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Kris Alcantara Pasion: Always fight for LGBTQI empowerment

Kris Alcantara Pasion, who helms the Candon City LGBT Pride Council, believes that “to ensure that our voices are included in decisions made also affecting us, LGBTQI people, we all should work for a common goal; let us all be united as we continue touching the lives of others, particularly LGBTQI people who are in need of our helping hand.”

This is part of #KaraniwangLGBT, which Outrage Magazine officially launched on July 26, 2015 to offer vignettes of LGBT people/living, particularly in the Philippines, to give so-called “everyday people” – in this case, the common LGBT people – that chance to share their stories.
As Outrage Magazine editor Michael David C. Tan says: “All our stories are valid – not just the stories of the ‘big shots’. And it’s high time we start telling all our stories.”

Kris Alcantara Pasion became an LGBTQI advocate “only” in 2014, she said, after noting that “while in the Philippines being LGBTQI is not criminalized (like in other parts of the world), LGBTQI individuals here still continue to face discrimination and prejudice. The Philippine society itself – and as a whole – does not guarantee us equal protection (of our human rights), so that we are being discriminated against continuously, judged, marginalized and neglected. This inspired me to be an advocate because I really feel the needs and feelings of my fellow LGBTQI people.”

Kris’s advocacy led to her helming the Candon City LGBT Pride Council.

The progress made by the local LGBTQI community in Candon can’t be underestimated. Though the country continues to lack a national law that protects the human rights of LGBTQI Filipinos, in 2014, Candon City passed an anti-discrimination ordinance.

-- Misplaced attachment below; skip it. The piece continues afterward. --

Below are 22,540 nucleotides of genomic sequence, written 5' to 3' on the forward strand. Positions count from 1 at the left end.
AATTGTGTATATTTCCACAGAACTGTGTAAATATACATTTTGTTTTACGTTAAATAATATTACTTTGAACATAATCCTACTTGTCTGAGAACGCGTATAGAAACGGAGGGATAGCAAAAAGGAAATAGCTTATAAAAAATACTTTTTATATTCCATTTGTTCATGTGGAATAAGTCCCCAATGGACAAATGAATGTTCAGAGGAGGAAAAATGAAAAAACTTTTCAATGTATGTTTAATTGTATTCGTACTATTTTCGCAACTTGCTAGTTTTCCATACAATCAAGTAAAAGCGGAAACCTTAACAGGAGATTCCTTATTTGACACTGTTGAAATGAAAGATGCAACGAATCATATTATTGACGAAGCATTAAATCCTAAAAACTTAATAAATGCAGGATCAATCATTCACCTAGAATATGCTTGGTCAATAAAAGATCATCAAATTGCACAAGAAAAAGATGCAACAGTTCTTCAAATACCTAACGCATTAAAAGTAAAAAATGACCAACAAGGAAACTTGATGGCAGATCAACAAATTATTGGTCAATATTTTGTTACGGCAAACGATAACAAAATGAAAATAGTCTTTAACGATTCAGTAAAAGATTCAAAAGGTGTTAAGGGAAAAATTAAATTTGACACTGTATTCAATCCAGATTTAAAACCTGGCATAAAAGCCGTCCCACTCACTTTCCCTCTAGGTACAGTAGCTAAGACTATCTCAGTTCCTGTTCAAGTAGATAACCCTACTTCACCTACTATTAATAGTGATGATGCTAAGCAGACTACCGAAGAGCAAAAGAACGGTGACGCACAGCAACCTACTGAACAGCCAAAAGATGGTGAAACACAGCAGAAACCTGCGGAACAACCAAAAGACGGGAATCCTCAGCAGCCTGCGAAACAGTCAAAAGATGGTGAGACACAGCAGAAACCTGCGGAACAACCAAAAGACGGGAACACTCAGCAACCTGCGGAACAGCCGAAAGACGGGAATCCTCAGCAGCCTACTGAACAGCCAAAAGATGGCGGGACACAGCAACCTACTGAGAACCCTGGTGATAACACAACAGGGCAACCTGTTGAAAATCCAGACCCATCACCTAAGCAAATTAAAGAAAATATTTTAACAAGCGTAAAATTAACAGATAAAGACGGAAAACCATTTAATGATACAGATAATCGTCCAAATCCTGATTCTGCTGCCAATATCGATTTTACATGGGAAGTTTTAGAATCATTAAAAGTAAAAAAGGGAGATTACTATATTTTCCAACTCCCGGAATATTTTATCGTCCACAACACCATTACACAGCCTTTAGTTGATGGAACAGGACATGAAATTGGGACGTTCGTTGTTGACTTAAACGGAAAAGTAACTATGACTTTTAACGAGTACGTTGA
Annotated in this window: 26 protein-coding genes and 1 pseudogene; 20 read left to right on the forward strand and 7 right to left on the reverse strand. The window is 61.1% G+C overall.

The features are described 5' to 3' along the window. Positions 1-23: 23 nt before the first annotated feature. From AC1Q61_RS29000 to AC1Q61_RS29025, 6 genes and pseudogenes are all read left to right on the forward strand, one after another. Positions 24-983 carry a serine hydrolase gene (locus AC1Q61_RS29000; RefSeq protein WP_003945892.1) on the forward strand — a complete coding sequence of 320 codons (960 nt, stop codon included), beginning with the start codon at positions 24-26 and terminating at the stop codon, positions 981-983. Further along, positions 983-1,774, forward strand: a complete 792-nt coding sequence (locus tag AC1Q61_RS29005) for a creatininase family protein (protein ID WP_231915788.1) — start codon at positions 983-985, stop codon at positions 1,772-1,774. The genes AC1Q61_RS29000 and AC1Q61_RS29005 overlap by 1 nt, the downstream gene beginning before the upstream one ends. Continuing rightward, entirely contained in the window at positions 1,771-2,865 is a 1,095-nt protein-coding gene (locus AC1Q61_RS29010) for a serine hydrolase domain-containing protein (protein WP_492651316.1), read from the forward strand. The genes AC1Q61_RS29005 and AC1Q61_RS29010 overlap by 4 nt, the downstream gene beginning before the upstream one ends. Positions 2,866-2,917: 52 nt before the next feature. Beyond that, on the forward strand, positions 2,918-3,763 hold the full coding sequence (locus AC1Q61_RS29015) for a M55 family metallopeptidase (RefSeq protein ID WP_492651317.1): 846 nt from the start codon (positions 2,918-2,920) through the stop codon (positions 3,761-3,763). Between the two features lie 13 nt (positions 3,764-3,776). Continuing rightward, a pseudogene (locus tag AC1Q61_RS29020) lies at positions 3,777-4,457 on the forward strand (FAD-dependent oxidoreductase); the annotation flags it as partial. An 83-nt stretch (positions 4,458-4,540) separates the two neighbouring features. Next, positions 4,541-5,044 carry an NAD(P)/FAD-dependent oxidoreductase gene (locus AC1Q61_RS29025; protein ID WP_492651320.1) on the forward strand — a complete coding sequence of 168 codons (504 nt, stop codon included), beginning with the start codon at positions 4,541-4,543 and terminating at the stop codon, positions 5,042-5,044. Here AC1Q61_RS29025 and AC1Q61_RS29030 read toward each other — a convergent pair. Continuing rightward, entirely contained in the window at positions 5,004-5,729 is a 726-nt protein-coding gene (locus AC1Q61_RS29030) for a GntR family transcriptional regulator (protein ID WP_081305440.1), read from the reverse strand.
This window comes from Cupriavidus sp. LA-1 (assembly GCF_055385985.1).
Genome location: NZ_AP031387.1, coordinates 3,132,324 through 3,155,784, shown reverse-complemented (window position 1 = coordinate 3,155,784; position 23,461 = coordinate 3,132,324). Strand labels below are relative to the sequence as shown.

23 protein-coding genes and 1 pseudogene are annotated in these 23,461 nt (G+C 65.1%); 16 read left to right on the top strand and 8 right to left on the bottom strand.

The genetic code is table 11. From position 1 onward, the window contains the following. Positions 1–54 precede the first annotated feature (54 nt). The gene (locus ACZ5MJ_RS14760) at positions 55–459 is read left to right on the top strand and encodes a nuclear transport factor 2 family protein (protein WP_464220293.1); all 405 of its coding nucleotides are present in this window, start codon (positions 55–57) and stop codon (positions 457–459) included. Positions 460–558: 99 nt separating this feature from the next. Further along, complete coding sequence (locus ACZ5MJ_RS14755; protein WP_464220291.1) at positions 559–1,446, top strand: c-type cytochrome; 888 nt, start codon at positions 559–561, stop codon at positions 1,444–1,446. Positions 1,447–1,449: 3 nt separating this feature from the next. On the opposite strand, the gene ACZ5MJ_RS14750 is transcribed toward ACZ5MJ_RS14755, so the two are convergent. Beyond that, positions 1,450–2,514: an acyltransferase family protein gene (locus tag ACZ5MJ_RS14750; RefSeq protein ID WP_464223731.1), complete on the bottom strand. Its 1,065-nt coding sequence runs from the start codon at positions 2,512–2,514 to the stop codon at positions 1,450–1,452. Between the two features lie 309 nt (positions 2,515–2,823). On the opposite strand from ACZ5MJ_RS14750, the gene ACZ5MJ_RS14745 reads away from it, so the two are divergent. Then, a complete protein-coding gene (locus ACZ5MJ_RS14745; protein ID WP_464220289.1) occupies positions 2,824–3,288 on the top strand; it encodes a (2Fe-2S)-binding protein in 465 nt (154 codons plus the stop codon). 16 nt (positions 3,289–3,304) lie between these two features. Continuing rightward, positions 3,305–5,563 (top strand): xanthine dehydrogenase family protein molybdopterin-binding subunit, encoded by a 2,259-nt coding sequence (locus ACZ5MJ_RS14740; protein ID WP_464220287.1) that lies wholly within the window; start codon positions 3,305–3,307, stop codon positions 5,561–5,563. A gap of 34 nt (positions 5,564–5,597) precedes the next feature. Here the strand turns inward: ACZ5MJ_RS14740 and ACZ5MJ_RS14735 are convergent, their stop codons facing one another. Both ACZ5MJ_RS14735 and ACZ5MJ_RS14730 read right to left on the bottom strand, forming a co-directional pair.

Candon City passes anti-discrimination ordinance

“When Candon City did this, it became the first city in Northern Ilocandia to have its ADO,” Kris said. With this, “we are truly proud (to say) that we are not only culturally celebrated but also politically recognized.”

NOT that having the ADO automatically means everything is already perfect, admitted Kris.

To start, even the LGBTQI community continues to be in disarray. And this perhaps affects actual representation.

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Of course “it really disappoints me seeing how local LGBTQI people continue not to be (widely) recognized,” Kris said. It is thus “not surprising that we don’t always get the support system (we deserve).” This is also why “I always say that we should focus on LGBTQI empowerment (for the) protection of our rights as human beings, and recognition of our real worth as persons.”

With an ADO and a Pride council empowered by this very ADO, it is this that Kris now eyes to deal with – “To ensure that our voices are included in decisions made also affecting us, LGBTQI people from Candon,” Kris said. “I say for us to all work for a common goal; let us all be united as we continue touching the lives of others, particularly LGBTQI people who are in need of our helping hand.”

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